Aleteia logoAleteia logoAleteia
Saturday 09 December |
Saint of the Day: St. Juan Diego
Aleteia logo
separateurCreated with Sketch.

7 Tips for how to talk to a loved one who’s dying


mrmohock | Shutterstock

Marzena Devoud - published on 11/16/21

Here's how to be both truthful and loving to a loved one who is approaching death.

How can we help a loved one at the end of their life? How can we accompany them during their last days?

“Although it’s impossible to put ourselves in their shoes, we know that one of the greatest fears of a dying person is that of being alone at the moment of the great transition. For someone at the end of life, all security collapses. They can no longer rely on their talents, experience, or bank account. This real loneliness causes them a last feeling of anguish,” says Fr. Paul Denizot, rector of the Our Lady of Montligeon Shrine (Orne, France), a center for prayer for the dead, which brings comfort to people in mourning or suffering.

What can we say to a loved one who is living the last days of their life? Here are 7 tips for how to be both truthful and loving in this difficult circumstance…


If your loved one is ready to talk about their death, don’t be afraid to start the conversation.

It’s very important not to pretend the situation is brighter by telling the person who is going to die things such as, “Everything will be fine,” “I’m sure you’re going to get better,” etc. If death really is on the horizon, using false comforting language can be very hard on the person who is dying.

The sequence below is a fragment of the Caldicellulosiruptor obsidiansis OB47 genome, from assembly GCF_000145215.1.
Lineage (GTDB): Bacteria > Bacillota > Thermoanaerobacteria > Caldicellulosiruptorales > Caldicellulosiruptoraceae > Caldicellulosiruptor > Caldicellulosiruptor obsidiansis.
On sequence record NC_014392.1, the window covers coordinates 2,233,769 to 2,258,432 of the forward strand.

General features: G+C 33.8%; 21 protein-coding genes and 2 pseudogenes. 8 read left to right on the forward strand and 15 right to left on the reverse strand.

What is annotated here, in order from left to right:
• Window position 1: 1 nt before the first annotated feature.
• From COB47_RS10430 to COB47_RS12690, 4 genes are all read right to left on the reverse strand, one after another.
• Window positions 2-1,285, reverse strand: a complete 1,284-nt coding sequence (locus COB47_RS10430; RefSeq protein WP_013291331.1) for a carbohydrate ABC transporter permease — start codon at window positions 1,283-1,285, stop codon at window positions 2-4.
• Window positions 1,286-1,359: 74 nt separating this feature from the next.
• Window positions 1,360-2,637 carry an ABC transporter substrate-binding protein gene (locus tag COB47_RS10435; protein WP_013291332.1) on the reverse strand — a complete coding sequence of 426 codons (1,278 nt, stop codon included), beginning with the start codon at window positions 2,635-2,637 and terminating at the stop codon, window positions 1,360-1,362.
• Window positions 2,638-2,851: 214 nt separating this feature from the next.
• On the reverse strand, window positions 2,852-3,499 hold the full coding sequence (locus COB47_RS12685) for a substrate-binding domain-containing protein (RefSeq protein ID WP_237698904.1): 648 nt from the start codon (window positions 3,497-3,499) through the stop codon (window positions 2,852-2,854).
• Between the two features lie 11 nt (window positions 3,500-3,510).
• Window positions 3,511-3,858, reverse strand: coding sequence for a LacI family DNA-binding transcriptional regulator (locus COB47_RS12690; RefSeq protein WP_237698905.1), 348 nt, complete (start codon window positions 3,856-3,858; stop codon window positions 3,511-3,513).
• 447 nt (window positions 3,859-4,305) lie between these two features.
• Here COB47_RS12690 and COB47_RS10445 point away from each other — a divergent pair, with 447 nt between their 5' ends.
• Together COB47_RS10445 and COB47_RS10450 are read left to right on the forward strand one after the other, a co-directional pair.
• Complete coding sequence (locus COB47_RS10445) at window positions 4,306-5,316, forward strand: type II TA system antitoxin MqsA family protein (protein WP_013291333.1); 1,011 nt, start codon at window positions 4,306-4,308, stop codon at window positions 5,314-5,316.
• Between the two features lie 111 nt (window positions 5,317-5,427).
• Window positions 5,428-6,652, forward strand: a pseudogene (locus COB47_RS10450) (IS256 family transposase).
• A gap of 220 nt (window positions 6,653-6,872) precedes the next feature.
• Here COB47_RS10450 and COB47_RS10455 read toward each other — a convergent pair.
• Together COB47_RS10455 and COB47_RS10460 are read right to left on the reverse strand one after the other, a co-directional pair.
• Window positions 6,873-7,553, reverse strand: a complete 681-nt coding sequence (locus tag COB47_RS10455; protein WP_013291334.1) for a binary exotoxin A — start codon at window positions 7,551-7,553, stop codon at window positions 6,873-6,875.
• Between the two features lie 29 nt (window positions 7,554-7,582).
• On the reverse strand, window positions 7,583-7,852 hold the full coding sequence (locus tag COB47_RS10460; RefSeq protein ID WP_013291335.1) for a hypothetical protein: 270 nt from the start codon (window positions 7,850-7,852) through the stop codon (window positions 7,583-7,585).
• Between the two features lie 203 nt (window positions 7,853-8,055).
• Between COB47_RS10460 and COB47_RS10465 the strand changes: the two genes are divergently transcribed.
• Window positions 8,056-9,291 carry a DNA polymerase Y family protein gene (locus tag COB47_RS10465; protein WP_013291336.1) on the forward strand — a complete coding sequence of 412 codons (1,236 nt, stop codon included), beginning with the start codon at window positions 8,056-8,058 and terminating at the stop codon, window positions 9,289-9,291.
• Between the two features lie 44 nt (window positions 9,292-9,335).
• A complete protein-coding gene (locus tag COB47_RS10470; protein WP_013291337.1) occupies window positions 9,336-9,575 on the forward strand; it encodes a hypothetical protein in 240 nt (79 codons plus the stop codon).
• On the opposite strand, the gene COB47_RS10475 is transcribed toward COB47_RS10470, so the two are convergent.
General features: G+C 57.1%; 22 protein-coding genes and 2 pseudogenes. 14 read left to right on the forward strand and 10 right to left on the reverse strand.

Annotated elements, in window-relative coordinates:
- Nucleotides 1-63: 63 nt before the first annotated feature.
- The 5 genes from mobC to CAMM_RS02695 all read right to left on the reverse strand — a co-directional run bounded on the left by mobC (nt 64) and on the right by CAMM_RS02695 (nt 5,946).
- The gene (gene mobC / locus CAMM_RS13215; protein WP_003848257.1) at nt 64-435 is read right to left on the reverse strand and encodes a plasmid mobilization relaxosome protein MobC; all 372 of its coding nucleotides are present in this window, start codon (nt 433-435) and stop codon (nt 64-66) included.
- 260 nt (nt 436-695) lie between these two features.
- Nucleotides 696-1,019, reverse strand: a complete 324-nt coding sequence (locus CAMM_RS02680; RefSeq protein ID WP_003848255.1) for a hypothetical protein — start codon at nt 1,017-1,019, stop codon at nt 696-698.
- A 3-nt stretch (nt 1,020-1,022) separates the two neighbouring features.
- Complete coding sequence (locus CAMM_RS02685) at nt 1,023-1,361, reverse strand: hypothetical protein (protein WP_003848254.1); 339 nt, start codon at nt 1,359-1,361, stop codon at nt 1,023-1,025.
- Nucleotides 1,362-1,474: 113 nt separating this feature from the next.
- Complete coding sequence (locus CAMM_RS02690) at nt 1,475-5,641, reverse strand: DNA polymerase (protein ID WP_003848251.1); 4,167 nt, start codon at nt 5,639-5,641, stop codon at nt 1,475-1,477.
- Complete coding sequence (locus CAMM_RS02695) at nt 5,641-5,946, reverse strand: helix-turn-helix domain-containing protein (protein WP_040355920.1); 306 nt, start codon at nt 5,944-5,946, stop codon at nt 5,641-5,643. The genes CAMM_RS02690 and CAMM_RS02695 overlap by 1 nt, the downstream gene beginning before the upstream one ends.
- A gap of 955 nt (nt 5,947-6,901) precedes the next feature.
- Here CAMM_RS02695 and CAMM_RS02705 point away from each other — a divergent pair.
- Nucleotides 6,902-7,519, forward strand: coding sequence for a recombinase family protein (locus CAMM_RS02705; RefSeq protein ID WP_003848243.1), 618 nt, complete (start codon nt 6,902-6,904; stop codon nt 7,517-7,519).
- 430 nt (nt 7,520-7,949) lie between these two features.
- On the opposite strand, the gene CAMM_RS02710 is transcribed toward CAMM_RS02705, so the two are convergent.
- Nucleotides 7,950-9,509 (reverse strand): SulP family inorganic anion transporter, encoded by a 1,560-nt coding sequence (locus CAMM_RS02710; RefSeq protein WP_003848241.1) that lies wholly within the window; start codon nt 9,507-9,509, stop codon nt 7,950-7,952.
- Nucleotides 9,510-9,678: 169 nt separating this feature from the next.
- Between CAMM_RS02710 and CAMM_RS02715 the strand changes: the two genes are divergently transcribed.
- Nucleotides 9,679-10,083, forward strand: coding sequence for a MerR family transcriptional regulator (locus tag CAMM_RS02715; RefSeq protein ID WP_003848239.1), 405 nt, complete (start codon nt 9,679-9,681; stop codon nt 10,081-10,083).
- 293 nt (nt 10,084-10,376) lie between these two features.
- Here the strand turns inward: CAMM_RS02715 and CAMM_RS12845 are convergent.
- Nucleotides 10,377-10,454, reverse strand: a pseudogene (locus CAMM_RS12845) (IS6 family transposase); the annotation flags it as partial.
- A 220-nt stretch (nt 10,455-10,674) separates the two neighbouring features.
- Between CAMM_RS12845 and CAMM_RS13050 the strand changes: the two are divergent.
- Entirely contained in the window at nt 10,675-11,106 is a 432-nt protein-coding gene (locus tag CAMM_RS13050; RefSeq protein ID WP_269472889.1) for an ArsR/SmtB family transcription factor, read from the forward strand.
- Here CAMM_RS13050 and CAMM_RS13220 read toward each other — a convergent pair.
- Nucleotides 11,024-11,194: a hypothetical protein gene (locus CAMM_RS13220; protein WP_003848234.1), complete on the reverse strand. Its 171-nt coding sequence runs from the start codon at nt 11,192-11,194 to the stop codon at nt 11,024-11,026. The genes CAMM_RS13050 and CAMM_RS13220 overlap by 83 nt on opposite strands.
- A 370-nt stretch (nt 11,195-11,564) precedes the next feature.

Most of the time, even if they can see that their loved ones are avoiding the subject, they don’t feel strong enough to break the taboo. If you feel that your loved one is ready to talk about death, don’t be afraid to start such a conversation in earnest, while there’s still time to talk about the important issues.


Sometimes loved ones can become so desperate that they cry out to the person who is dying: “You can’t die,” or “I need you to live!” This kind of situation is very dramatic for the person at the end of life.

When the moment of death approaches, the feelings of the person accompanying them should take a back seat. Helping the dying means accompanying them with love and tenderness, as well as a lot of calm and as much inner peace as possible.


When you don’t know what to say, just listen and be present.

Illness destabilizes us and sometimes we have no words of comfort. In this case, the rector of the Montligeon shrine advises us to simply be present and to give the sick person the possibility of talking about their anguish and hopes:

You have to listen, to simply be present. Like Job’s friends. Their most supportive presence came not in their pep talks or theological arguments, but in silence. Sometimes, when you’re in great pain, the presence of a friend who just holds your hand, without saying anything, can be very soothing. We can compare this silent presence to that of Mary at the foot of the Cross. Mary is silent before the death of her Son. She doesn’t encourage him by saying, “You can do it,” or “Do you remember your promise?” No, Mary weeps and is silent. She’s helpless, but she stands by the one she loves.


When accompanying a person at the end of life, it’s essential to listen to them with the utmost delicacy. To the surprise of their loved ones, some patients open their hearts. We then find ourselves talking with them with a sincerity that can surprise us.